Saturday, August 31, 2002

State opens lower Yukon to subsistence fishing
ANCHORAGE (AP) -- The state Department of Fish and Game has reopened the lower Yukon River to subsistence fishing, after a late burst of chum salmon returned to the river.

Lawsuit alleges former CAPA employees cheated clients
FAIRBANKS (AP) -- A lawsuit has been filed that alleges former employees of a private agency for people who can't manage their own affairs cheated clients out of money.

Man killed in vehicle accident in Allakaket
ALLAKAKET (AP) -- A man was killed Wednesday in a single-vehicle accident in the Interior village of Allakaket, Alaska State Troopers said.

NMFS rejects habitat protections for bowhead stocks
ANCHORAGE (AP) -- The National Marine Fisheries Service has rejected a petition to set aside critical habitat for the Western Arctic stock of bowhead whales.

Greens, Republican Moderates sue over primary
ANCHORAGE (AP) -- Claiming their rights to association were violated, two minor political parties filed suit Thursday seeking a change in Alaska's closed primary election system.

Teen sentenced in Fairbanks theater robbery
FAIRBANKS (AP) -- The teen-ager charged with serving as a lookout for three other young men who tied up employees at Regal Cinemas theater and stole cash has been sentenced to three years in prison.

Helicopter crashes in wilderness area east of Ketchikan
KETCHIKAN (AP) -- Two people are dead after a helicopter crashed into a lake 30 miles east of Ketchikan, Alaska State Troopers said.

Federal regulators clear $15.1 billion merger of Phillips Petroleum Co. and Conoco Inc.
WASHINGTON (AP) -- The $15.1 billion merger of Phillips Petroleum Co. and Conoco Inc. received federal approval Friday, clearing the way for completion of a deal that would create the third-largest U.S. oil and gas company.

Fairbanks man pleads no contest to lesser charges
FAIRBANKS (AP) -- A Fairbanks man whose trial on charges that he raped a live-in babysitter ended in a hung jury has been sentenced to four years in prison.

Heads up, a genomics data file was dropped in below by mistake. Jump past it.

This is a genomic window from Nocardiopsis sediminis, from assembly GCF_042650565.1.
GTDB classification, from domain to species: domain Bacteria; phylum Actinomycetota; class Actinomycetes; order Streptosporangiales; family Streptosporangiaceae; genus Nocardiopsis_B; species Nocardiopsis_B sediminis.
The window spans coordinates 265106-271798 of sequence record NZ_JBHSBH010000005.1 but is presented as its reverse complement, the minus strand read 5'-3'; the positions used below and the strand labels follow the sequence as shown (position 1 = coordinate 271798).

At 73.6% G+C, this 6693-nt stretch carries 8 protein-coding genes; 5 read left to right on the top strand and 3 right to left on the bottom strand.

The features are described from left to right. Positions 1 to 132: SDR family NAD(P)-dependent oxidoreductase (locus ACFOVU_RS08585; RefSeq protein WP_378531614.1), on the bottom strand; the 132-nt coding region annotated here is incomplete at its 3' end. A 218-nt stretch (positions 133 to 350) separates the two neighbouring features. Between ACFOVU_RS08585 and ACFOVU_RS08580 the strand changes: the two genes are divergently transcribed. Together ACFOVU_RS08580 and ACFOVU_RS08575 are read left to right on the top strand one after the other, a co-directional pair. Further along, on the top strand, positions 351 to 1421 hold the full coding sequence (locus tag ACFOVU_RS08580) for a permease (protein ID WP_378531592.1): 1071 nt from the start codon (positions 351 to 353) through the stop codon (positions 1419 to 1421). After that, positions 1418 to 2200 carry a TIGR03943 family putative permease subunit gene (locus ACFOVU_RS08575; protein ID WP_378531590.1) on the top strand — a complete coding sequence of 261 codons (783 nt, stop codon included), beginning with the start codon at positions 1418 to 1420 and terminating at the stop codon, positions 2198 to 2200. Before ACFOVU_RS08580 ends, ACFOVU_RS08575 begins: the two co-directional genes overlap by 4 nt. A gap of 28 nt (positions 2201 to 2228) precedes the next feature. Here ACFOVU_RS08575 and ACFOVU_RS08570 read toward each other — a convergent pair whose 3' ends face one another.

Troopers identify second man killed in Kodiak crash
ANCHORAGE (AP) -- Alaska State Troopers have identified the second person killed in a plane crash Tuesday 30 miles west of Kodiak.

Anchorage man charged with identity theft
ANCHORAGE (AP) -- A federal grand jury has indicted an Anchorage man on charges that he stole the identities of prisoners and dead people in order to collect tax refunds.

Three Yakutat men plead guilty to hunting violations
ANCHORAGE (AP) -- Three Yakutat men pleaded guilty to one charge each of illegally hunting and killing a moose out of season in Wrangell-St. Elias National Park, the U.S. attorney's office said.

Gas stations to require prepayment
ANCHORAGE (AP) -- Some Alaska gas station owners will soon require customers to pay up before they fill their tanks.

State calls on Nabors to mediate labor dispute
ANCHORAGE (AP) -- State Labor Commissioner Ed Flanagan is urging Alaska's dominant oil well drilling contractor to agree to mediation in a long-running contract standoff with its unionized workers.

Hours run down for baseball to avoid strike
NEW YORK -- Baseball negotiators traded proposals and crunched numbers into early Friday morning, inching toward a possible labor deal while the nation awaited word on whether players would strike later in the day.

Angels' victory overshadowed by prospect of strike
ANAHEIM, Calif. -- In the majors' final game before the strike deadline, fans threw foul balls back onto the field and urged players not to walk out as the Anaheim Angels beat the Tampa Bay Devil Rays 6-1 Thursday night.

For many anglers, autumn is the fairest season of all
The fireweed blossoms have just about reached the ends of their stalks, but for many anglers on the Kenai Peninsula, the fishing season is just getting under way.

State opens lower Yukon to subsistence fishing
ANCHORAGE (AP) -- The state Department of Fish and Game has reopened the lower Yukon River to subsistence fishing, after a late burst of chum salmon returned to the river.

Onward and upward
A silver salmon leaps up the lower falls at the Elmendorf Fish Hatchery on Ship Creek in Anchorage Wednesday. Ship creek silver salmon are the product of an Alaska Department of Fish and Game hatchery program which released 250,000 silvers this year.

Show tries to lure nonfishing crowd
BRAINERD, Minn. -- First there was ''Survivor,'' then came ''Big Brother,'' ''Real World'' and ''The Amazing Race.'' Are TV viewers ready for ''Battlefish?'' Chris Hermans hopes they are.

Photo feature: Wild water
Bench Creek cascades over a cliff alongside Johnson Pass Trail recently. The creek parallels much of the 23-mile trail, which is popular with hikers and mountain bike riders. It ambles through the Chugach Mountains and is accessible at Mile 64 of the Seward Highway near Turnagain Pass and Mile 32.5 of the Seward Highway near Trail Lake.